UN says renewable energy investment down in 2009, October 7, 2009, Reuters, Mexico.

Hindus & Jews Denounce Church Of England’s Stand On Supporting Hedge Funds. [COMMENTARY]“Rajan Zed, acclaimed Hindu statesman; and Rabbi Jonathan B. Freirich, prominent Jewish leader in Nevada and California in USA; in a statement in Nevada today, asked how the funds which Church termed as ’bank robbers’ in the past had suddenly become saviors, and the mighty Church had become lobbyist for these ’former robbers’”.

If you read the Church’s statement they are saying that in the new EU proposal entitled, Alternative Investment Directive, EU investors will only be allowed to invest in hedge funds that are domiciled in the EU. Presently around 90% of them are ’headquartered’ outside the EU. However, the fact that the Church has been so critical of institutions like hedge funds and then turns around to seemingly support them, does sound hypocritical.
Church of England’s new mission: to save hedge funds -Times Online by Ruth Gledhill, October 7, 2009, Timesonline, UK. Also seeHindus & Jews denounce Church of England for blessing hedge funds, October 8, 2009, Punjab Newsline, India.

Sovereign Wealth Funds Comprising Near 10% Of Global Stocks Favour Ethical Investing. [COMMENTARY]“And greater involvement of sovereign wealth funds (SWFs),
who already own nearly 10 percent of global stock markets, might create a virtuous cycle for the SRI industry, boosting performance and encouraging other investors to follow suit.”
Well what more can I say! The long term prospects for ethical stocks and bonds are bright. However, though I have not written about this lately, the short to medium term outlook for developed world economies and their stock markets could be very, very, bumpy.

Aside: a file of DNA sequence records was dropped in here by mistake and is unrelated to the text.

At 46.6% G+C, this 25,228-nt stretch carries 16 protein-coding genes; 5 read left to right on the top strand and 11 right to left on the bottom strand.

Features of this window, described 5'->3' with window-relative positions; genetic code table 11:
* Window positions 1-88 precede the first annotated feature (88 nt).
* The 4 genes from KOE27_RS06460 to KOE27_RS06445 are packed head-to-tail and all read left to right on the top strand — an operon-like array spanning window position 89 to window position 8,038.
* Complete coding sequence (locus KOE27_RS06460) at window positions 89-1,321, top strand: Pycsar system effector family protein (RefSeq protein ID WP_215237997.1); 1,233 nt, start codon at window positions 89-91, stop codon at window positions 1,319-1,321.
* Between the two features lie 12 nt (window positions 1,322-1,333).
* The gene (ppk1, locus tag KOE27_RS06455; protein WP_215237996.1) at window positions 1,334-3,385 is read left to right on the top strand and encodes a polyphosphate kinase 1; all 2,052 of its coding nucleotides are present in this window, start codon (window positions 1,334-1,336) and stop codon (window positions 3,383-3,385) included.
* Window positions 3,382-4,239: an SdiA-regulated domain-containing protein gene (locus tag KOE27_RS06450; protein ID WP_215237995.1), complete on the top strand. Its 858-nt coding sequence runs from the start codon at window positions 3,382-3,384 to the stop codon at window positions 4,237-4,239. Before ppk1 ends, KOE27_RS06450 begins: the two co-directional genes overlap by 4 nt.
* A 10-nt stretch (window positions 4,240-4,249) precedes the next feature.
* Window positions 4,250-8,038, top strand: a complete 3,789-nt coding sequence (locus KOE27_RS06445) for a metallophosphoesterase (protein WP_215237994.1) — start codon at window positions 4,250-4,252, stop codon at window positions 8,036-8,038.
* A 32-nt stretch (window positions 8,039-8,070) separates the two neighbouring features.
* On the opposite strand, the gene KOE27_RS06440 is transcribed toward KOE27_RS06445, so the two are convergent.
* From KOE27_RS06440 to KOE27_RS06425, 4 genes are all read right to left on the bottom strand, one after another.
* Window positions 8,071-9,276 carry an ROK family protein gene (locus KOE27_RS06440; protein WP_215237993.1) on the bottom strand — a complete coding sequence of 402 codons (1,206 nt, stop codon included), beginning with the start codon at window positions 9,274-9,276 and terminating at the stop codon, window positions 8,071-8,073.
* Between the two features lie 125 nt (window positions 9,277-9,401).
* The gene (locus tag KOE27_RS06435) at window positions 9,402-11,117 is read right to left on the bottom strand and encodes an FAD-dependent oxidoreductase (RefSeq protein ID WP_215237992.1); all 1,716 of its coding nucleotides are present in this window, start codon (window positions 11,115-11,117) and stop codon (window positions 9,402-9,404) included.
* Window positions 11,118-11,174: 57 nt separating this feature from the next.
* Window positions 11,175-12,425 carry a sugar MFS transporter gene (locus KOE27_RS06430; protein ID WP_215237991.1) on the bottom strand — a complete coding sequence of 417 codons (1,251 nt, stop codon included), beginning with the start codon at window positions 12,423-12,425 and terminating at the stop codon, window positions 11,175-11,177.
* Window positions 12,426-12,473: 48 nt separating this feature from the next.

Sovereign funds to boost ethical investing andSWFs and ethical investing: serving multitude of objectives, by Natsuko Waki, October 5, 2009, Reuters, UK.

Global Accounting Body Issues Follow-Up Discussion Paper For Fund Fiduciaries Regarding Incorporating Climate Change In Their Mandate. [COMMENTARY] This is important reading for any fund manager.
Pension Fund Trustees and Climate Change: One-Year On, October 2009, Association of Chartered Certified Accountants, UK.

Steelcase & Whirlpool Are Sector Leaders In Addressing Climate Change, Says Climate Counts. [COMMENTARY]“The two companies took top honors in the latest Climate Counts Company Scorecards, meant to give concerned consumers an idea of corporate climate commitments to inform their purchasing decisions.” Ethical investors looking for green stocks that are good to invest in might want to review this report.
Steelcase and Whirlpool Emerge as Sector Climate Leaders, September 30, 2009, ClimateBiz, USA.

The Ten Leading Green Brands According To Consumers. [COMMENTARY]“Last summer, a group of agencies owned by the giant marketing and communications company WPP — the PR firm Cohn & Wolfe, branding experts Landor Associates and pollster-consultants Penn, Schoen & Berland Associates (PSB) — joined with Esty Environmental Partners, a consulting firm run by Yale prof and author Dan Esty, to survey about 5,000 consumers around the world about green products, companies and brands.” Well here are the brands consumers chose: 1. Clorox Green Works; 2. Burt’s Bees; 3. Tom’s of Maine; 4. SC Johnson; 5. Toyota; 6. P&G; 7. Wal-Mart; 8. Ikea; 9. Disney; and 10. Dove.
America’s 10 Greenest Brands? By Marc Gunther, September 29, 2009, GreenBiz, USA.

New Global SRI/Ethical Investing Portal Established. [COMMENTARY]“The Global Impact Investing Network is a not-for-profit organization dedicated to increasing the effectiveness of impact investing. Impact investments aim to solve social or environmental challenges while generating financial profit.” This portal has big money philanthropists behind it such as the Bill and Melinda Gates Foundation and Calvert Foundation. Click Global Impact Investing Network.

Investors Returning to Green Tech Sector. [COMMENTARY]“Deloitte’s Cleantech Group said Wednesday that third-quarter investment in the sector totaled $1.6 billion in 134
companies in North America, Europe, China and India. The amount was 42 percent less than the year-ago total but was 10 percent more than the previous quarter. North American companies received $1.1 billion, which was about 42 percent less than the third quarter of 2008 but up 8 percent from the previous quarter.”
With oil prices increasing, the green tech/energy sector is likely to see continued growth.
Deloitte: Investors return to ’cleantech’ sector, by Fabian Pattberg, October 1, 2009, Sustainability Forum, USA.